The quiet courage of sports journalist Kevin Hingley has been remembered by his colleagues at the Kent Messenger Group, following his death on February 16, aged 42.
His personal charm had touched everyone who knew him, as had his love and knowledge of sport, and his bravery in facing illness, including two kidney transplants and a final battle against cancer.
Senior editor Bob Bounds said: “I had known Kevin since my early days as a trainee reporter when he was a sub-editor. I was always struck by his calmness and indomitable spirit in the face of the most extreme circumstances. He was a first class journalist, who could have got the top of his profession, but luckily for us he chose to ply his trade locally.
“He was dealt a dreadfully cruel hand but never questioned that nor sought sympathy. We will all gain strength and inspiration simply from having known him. That will be his legacy.”
He had worked at the KM Group’s Canterbury office as a sports reporter and sub-editor since 1989, having joined the company the previous year on the sports desk of the Evening Post and Kent Messenger at Larkfield.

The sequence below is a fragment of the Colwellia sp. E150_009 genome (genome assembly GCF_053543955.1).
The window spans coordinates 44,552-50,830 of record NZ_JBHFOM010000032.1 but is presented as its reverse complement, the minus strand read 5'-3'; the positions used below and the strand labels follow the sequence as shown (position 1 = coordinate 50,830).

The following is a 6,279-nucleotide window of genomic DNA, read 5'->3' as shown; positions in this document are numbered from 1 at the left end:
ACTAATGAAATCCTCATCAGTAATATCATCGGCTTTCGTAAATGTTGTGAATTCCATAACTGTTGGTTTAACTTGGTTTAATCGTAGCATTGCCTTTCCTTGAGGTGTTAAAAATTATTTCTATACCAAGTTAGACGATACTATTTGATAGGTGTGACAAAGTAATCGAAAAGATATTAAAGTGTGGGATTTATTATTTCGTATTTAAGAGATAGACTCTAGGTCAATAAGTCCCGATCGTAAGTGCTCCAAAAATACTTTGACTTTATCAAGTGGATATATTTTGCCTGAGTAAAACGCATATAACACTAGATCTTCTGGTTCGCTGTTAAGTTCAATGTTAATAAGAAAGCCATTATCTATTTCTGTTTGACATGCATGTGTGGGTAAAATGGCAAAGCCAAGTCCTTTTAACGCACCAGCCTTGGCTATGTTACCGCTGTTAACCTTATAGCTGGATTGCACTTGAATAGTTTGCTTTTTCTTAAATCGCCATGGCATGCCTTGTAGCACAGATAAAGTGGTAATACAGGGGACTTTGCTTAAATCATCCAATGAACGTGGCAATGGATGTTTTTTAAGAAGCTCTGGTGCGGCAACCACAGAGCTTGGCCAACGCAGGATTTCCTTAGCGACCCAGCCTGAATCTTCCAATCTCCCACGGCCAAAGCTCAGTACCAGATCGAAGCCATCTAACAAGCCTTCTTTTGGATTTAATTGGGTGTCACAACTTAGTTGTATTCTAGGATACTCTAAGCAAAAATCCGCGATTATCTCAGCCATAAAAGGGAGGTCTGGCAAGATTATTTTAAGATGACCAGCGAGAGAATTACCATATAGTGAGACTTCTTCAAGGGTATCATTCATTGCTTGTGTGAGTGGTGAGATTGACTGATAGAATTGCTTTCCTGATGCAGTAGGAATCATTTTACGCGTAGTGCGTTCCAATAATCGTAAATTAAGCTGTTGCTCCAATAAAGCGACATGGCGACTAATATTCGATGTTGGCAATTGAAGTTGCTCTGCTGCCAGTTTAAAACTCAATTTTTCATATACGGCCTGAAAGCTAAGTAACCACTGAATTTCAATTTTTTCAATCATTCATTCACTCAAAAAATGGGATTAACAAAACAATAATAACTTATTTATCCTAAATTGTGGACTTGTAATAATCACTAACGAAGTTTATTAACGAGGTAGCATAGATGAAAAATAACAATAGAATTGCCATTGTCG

He began his career in journalism with Associated Kent Newspapers in 1979, working at their Margate and Sittingbourne offices.
Mr Hingley, who lived at Westbrook, Thanet, leaves a nine-year-old daughter, Megan, brothers Gary and Malcolm, and his mother, Shirley, who donated one of her own kidneys for his first transplant in 1983.
He later competed several times in the British Transplant Games, in a range of events, winning a clutch of medals.
His badminton partner Paul German, with whom he won doubles gold in 1989 and 1990, and silver in 1991, said: “Kevin was a great sportsman and thoroughly enjoyed competing. He would give anything a go. A second kidney failure led to many more months on dialysis and another transplant, in April, 2001.
Mike Scott, one of Kent’s most experienced journalists, said: “I had the privilege and pleasure of knowing Kevin for many years. He was quiet and unassuming but his somewhat diffident attitude masked a phenomenal knowledge of sport, the people involved in it and the psychology which made them what they are.
“In all the years I knew him I never saw him panic or lose his temper and, although he had an ironic sense of humour, which sometimes came out in his writing, it was never used as a weapon to hurt others. He will be sorely missed.”
Donations in his memory are being made to the renal unit at Kent and Canterbury Hospital.